Again, it's tough, but I know I have to do it and am well on my way. The other day I was thinking that 20 cigs a day x 30 days = 600 cigs a month, and 600 x 12 months = 7200 cigs a year, and 7200 cigs a year x 10 years = 72,000 cigs a decade. Our precious lungs aren't meant to take that self-inflicted abuse.
I also read somewhere that if I quit now, the process of regeneration continues in the ensuing years, and after some time, I'd have the same risk of developing lung cancer/COPD/emphysema as a non-smoker. I wonder if this is true....? In any case, there's no doubt that the lungs, at the very least, do not continue to degenerate.
On the record,
Just FYI i quit smoking cold turkey when i was 26, i am 47 now and never started again. I at the time saw a documentary on a man in his 30's dying of lung cancer. That scared me enough to throw the cigarettes away and never look back.
What helped me was being busy. Besides doing alot around the house, i sucked on tootsie pops and sipped wine here and there.
Once you have it in your mind to quit YOU WILL. It takes alot of will power but you sound like you have the strength and drive to rid yourself of such a harmful habit.
Thank you for your compliment. Its rewarding to get such positive feedback in this forum. I am a Registered Respiratory Therapist (RRT), and also credencialed as a Certified Pulmonary Function Technologist (CPFT). I have been practicing for over 14 years now. I am a former director of my own department. I have several other accolades including teaching college students, teaching Advanced Cardiac Life Support (ACLS) as well as teaching those that want to teach ACLS (Thats called an ACLS Instructor/Trainer). I did a few research projects that I wrote abstracts for. They have been published in the Respiratory Care Journal. Recently, I wrote a paper on one of them. Its going to be published next month and pending review for Chest Journal.
Your ER doctor friend couldn't be more correct. 10 years isn't along time, and your chances of getting COPD or any other severe lung disorder is rather low. I used to lecture at smoking cessation workshops throughout Boston and local elementary schools. One of the best strategies in teaching the awareness of smoking hazzards is the ole "SCARE TACTIC". I would suit up my scrubs, bring in a bunch of shiny steel eqiupment. Make sure there were lots of wires and dials...and tell them that this stuff helps you breath...."sometimes". Lots of pictures of decayed lung tissue. Pictures of tumors and all of the above. Smoking today has unfortunately become a benign sight to look at. We dont even look at someone and say, "Hey...thay dude is smoking!" (Remember the shock when Greg Brady was caught?) We dont get that reaction anymore. We're very passive as a community when smokers are around us. So, in a sense, its accepted (Aside from public areas and buildings) We gotta keep reminding what cigarette smoking does to you.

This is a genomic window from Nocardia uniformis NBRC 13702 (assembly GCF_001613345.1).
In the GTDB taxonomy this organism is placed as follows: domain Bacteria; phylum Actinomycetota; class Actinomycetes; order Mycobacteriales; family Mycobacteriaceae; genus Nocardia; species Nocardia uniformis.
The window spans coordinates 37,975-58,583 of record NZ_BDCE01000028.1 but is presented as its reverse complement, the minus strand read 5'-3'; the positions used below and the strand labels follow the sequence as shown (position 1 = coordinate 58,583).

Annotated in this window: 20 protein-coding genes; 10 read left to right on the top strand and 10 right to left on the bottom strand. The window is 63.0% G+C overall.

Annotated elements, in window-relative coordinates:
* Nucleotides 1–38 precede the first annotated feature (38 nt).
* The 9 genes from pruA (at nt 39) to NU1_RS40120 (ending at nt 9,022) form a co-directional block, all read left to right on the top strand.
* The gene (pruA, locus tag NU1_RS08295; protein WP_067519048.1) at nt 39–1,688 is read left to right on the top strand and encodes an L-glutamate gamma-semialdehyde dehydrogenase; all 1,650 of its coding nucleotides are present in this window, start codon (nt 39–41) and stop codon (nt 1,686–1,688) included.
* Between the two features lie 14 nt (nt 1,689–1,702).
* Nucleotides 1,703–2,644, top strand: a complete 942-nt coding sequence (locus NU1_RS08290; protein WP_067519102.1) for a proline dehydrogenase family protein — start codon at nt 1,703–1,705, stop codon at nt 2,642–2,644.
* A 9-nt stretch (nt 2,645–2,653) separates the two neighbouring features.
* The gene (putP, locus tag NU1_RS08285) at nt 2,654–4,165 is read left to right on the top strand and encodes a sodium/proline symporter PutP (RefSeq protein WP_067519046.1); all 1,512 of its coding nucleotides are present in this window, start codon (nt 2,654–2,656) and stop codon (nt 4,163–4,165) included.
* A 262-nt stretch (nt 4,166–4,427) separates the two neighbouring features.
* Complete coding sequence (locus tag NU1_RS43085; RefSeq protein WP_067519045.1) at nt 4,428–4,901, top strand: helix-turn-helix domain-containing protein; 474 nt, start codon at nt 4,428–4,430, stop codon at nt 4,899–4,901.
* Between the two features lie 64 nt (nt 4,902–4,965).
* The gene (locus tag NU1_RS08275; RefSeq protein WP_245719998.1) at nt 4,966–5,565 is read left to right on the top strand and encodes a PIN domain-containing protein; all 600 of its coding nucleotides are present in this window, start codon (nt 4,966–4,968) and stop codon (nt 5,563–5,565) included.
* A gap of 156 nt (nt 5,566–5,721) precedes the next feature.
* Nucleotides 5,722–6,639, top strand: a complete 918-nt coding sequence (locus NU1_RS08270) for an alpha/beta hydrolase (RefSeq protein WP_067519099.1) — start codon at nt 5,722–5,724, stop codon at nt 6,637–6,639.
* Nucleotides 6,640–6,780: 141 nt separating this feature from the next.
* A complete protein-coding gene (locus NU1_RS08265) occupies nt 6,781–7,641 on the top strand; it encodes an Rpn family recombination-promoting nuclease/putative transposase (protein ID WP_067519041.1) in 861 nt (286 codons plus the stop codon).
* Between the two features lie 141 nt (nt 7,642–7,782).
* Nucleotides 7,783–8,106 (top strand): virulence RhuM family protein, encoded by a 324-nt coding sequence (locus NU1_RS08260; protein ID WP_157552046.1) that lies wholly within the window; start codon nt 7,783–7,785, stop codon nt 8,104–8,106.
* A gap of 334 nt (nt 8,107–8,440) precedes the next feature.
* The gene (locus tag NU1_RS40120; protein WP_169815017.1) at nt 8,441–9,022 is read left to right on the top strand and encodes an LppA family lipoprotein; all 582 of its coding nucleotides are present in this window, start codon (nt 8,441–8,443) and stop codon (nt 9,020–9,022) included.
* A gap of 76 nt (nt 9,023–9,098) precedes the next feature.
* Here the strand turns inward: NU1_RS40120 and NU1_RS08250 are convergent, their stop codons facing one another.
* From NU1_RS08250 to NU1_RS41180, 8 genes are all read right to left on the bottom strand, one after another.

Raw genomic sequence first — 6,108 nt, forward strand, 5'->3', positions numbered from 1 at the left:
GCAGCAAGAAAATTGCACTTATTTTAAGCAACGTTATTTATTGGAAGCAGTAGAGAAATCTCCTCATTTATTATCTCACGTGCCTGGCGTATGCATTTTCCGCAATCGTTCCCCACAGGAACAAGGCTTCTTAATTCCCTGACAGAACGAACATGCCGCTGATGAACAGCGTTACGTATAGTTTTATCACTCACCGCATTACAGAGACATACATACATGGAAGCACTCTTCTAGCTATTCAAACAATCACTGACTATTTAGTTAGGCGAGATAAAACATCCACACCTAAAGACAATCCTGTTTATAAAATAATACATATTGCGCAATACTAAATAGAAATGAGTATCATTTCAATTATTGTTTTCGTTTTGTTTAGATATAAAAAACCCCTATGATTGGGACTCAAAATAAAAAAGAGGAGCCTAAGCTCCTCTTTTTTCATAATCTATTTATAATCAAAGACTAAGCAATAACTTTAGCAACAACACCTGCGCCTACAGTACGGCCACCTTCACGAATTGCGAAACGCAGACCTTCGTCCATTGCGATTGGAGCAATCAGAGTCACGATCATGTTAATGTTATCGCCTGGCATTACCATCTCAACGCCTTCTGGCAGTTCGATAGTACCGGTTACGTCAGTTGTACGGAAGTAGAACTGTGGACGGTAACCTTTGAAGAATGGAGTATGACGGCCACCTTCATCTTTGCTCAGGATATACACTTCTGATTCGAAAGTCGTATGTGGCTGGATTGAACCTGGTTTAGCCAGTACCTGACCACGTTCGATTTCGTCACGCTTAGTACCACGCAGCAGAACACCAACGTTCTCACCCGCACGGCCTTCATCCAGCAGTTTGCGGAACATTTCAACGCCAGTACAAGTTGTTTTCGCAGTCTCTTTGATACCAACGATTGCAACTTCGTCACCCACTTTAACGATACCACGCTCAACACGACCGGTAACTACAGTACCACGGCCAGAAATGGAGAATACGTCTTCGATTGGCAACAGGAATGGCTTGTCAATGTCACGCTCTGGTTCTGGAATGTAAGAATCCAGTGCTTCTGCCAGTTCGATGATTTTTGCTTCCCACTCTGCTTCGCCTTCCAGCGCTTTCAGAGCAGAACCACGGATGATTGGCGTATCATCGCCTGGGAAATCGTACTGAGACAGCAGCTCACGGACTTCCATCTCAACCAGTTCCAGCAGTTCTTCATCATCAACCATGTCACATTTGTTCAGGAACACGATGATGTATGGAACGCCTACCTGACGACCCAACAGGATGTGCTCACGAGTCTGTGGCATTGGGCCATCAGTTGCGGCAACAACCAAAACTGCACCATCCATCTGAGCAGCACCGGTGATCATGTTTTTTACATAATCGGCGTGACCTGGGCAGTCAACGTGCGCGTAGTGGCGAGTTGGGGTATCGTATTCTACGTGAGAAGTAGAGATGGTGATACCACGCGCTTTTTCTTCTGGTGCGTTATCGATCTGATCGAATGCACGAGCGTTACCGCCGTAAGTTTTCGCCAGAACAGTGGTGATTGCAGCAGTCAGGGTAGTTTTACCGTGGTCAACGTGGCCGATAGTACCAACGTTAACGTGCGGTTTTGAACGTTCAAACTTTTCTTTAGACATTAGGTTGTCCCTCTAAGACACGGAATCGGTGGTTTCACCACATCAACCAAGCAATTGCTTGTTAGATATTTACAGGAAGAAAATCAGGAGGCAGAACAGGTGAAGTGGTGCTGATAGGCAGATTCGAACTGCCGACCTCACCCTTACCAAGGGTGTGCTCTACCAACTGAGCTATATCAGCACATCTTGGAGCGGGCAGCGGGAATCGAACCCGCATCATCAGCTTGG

Another strong strategy is education people the benefits of quiting smoking. Unfortunately, people don't know that when you quit smoking, the body starts to heal within 20 minutes! Below is some facts we know. I teach this part during my lectures...and it amazes classes, strengthening their will to QUIT!!!!
These benefits are described chronologically below.
After 20 minutes
Blood pressure and pulse are normalised, blood circulation increases.
After 8 hours
The level of carbon monoxide in the blood falls. Improved fitness.
After 48 hours
Carbon monoxide due to tobacco smoke has disappeared completely.
After 2-3 days
Less or no phlegm in the throat, fewer breathing difficulties.
After 5-7 days
Your senses of taste and smell will improve, your breath is fresher, your teeth cleaner and your energy level higher.
After 2-3 weeks
The withdrawal symptoms will stop, your chemical dependancy is done, and you can now go several hours without thinking about smoking. Your risk of thrombosis is reduced.
After 4 weeks
Coughing, blocked sinuses and breathing difficulties should disappear. Less fatigue. More energy. The lungs are better able to resist infection.
After 2-3 months
The function of the lungs improves by 5%.
After 1 year
The risk of developing cardiovascular diseases is halved. Lung function can improve upto 20%. Lungs return to pink coloration
After 2-3 years
The risk of developing severe pneumonia or influenza is the same as for a non-smoker. (Secondary to improved mucocilliary escalator function)
After 5 years
The risk of lung, throat, oesophageal or bladder cancer is halved.
After 5-10 years
The risk of developing cardiovascular diseases or thrombosis is basically the same as for a non-smoker.
After 10 years
The risk of lung cancer is halved. The risk of developing osteoporosis decreases.
After 15-20 years
The risk of lung, throat, oesophageal or bladder cancer is basically the same as for a non-smoker. Heavy smokers, however, face double the risk of lung cancer for the rest of their lives.
Hope this gets you pumped up for your new path in life to a healthier you. Goodluck...and kick ***!
-Andy, RRT, CPFT
interesting topic, COPD is a major health problem world wide, it's the only disease that prevelance is increasing, and it's the fourth leading cause of death in north america. more than 80% of COPD patinets are smokers but only 15-25% of smokers are COPD patient, that's based on previous studies, but i think it's much more than this as screening methods not established for the general population but only for those who are smokers/previous smokers above the age of 40. lung cancer as well is the same storry as it may precede COPD and happens in non-smokers.
the success rate with quitting smoke is best with combination modalities that include behavioural therapy, nicotine patches, and zyban (35% success rate).
don't kill yourself, and others with this bad habit, and don't waste your money on this (imagine who much you spend in a year...you'll be shocked)